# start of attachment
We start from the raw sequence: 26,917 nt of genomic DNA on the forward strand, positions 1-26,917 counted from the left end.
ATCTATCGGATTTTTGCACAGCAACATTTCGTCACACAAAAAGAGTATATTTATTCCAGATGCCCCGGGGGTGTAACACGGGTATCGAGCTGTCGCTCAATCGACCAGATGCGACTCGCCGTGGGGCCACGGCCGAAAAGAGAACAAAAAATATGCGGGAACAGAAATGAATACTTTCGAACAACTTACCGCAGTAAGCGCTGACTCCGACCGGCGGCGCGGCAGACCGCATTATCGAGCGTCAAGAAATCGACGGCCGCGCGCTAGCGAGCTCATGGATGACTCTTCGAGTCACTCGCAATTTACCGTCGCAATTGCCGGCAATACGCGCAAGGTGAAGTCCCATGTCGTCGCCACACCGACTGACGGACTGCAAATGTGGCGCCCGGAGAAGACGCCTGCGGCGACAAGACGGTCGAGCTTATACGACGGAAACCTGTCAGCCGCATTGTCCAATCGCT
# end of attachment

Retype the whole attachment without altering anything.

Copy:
We start from the raw sequence: 26,917 nt of genomic DNA on the forward strand, positions 1-26,917 counted from the left end.
ATCTATCGGATTTTTGCACAGCAACATTTCGTCACACAAAAAGAGTATATTTATTCCAGATGCCCCGGGGGTGTAACACGGGTATCGAGCTGTCGCTCAATCGACCAGATGCGACTCGCCGTGGGGCCACGGCCGAAAAGAGAACAAAAAATATGCGGGAACAGAAATGAATACTTTCGAACAACTTACCGCAGTAAGCGCTGACTCCGACCGGCGGCGCGGCAGACCGCATTATCGAGCGTCAAGAAATCGACGGCCGCGCGCTAGCGAGCTCATGGATGACTCTTCGAGTCACTCGCAATTTACCGTCGCAATTGCCGGCAATACGCGCAAGGTGAAGTCCCATGTCGTCGCCACACCGACTGACGGACTGCAAATGTGGCGCCCGGAGAAGACGCCTGCGGCGACAAGACGGTCGAGCTTATACGACGGAAACCTGTCAGCCGCATTGTCCAATCGCT